Do You Need a Credit Card?

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Some things in our culture we rarely question. You go to the grocery store to buy food, you keep your money at a bank, and in your wallet is at least one credit card. Cash is quickly going the way of a land line and laser disk player but should it?

If you’re like me, you pay everything with your credit card. I keep $50 in my wallet to cover purchases at farmers markets, concession stands, and valet tips that come with business lunches. (Florida loves their valets) Short of those types of expenses, everything I buy goes to my credit card but maybe I’m an example of the type of person who relies on their credit card too much.

Credit cards are as controversial in the financial circles as healthcare in the political circles but do we really need a credit card as some people believe or should we go the way of Dave Ramsey who hasn’t given up his love affair with cash?

Dave Ramsey

Dave Ramsey and Suze Orman might be the best known personal finance gurus in the mainstream media. Dave Ramsey is well known for his stance that credit cards are one of the largest wealth destroyers in our daily lives. Articles like this illustrate his old school ways of managing your cash using an envelope system but just because its old school doesn’t make it out of date.

Ramsey believes that using cash to pay expenses makes us more mindful of where our money is going because we physically have to hand it over where credit cards don’t provide that same tactile element. If his hundreds of success stories are any proof, he might be right.

They Don’t Take Cash

I read about Ramsey years ago and as a 20 something I instantly thought of my online purchases where I got a killer deal on Amazon but had to have a credit card for that, and most of my other online purchases. It doesn’t seem like a good idea to pay more for something (plus pay sales tax) when I could use a credit card online and pay less.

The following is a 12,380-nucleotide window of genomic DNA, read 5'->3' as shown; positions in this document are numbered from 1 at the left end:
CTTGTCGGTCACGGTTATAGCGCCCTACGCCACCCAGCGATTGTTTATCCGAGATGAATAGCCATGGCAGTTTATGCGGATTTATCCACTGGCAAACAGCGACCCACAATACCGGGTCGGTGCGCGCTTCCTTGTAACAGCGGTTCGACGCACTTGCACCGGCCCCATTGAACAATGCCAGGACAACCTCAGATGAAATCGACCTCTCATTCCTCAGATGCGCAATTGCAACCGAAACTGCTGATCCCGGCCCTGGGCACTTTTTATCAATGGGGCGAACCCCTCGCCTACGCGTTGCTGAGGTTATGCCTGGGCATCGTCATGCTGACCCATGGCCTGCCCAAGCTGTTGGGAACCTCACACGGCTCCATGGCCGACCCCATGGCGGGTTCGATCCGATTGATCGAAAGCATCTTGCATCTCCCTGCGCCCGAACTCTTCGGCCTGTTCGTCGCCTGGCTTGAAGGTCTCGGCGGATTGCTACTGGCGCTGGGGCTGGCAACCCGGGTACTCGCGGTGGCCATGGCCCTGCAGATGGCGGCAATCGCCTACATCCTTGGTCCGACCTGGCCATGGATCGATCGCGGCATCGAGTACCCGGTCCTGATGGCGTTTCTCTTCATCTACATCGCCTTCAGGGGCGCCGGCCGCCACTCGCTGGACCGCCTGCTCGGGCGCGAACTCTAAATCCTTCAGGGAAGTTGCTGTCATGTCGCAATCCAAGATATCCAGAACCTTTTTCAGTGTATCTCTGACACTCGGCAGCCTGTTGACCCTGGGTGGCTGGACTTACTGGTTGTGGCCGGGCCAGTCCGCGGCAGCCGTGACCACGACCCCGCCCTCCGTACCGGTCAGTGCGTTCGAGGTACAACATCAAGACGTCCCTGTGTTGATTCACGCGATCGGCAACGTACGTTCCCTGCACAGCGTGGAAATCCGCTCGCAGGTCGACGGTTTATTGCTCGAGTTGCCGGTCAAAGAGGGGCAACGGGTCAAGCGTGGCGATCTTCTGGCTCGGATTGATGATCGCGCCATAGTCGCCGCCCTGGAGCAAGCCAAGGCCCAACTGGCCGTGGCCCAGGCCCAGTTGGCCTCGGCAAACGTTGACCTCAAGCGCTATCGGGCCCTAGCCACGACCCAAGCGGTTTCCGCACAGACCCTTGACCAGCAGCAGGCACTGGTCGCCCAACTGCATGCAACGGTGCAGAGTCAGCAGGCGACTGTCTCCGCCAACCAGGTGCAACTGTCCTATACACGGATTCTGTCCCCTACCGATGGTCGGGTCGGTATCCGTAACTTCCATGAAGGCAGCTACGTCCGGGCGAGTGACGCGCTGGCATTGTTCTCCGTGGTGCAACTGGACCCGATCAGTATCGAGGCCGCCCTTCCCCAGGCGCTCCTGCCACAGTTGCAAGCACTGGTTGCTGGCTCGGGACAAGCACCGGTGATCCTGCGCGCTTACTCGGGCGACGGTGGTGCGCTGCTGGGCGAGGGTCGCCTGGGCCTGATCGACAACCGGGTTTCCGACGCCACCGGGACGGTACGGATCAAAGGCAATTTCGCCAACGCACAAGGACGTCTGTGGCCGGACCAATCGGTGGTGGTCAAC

Ramsey believes that using a debit card for those purchases makes financial sense but even debit cards allow you to overspend in ways that don’t happen as much when using cash.

What About Building Credit?

A credit card is the only way to build a credit history, right? That’s not true, according to this article. Do you have a gym membership? How about student loans? An apartment? A credit card isn’t the only way to build a credit history and even some prepaid cards report your activity to credit bureaus.

The hard core anti-credit crowd will make waves by asking you this: What are you building credit for, anyway? To buy a car you can’t afford? To purchase a home that is out of your price range? To finance an education? It’s nearly impossible for most Americans to purchase a home by saving money but short of that, they may have a point. In a country where trillions of dollars in collective wealth was lost just four years ago, these people aren’t finding much of an audience but it’s worth reevaluating are thoughts on buying what we can’t actually afford.

Cut and Dry?

I’m one of those who pay their credit card in full every month but it wasn’t always that way and although I have the ability to pay in full, that doesn’t keep me from overspending a lot of months. For people who have financial emergencies in their lives, the credit card may be the only option to make it to the next check.

We might live in the same country but financially, we live in different worlds. Saying that credit cards aren’t a necessity might be too much of a general statement but one thing is clear: Credit cards are a tool and when used responsibly, they can hold financial value. (I love my rewards points) When used irresponsibly, they get the bad name they deserve and even if you’re paying your balance in full, you might still be using your credit irresponsibly.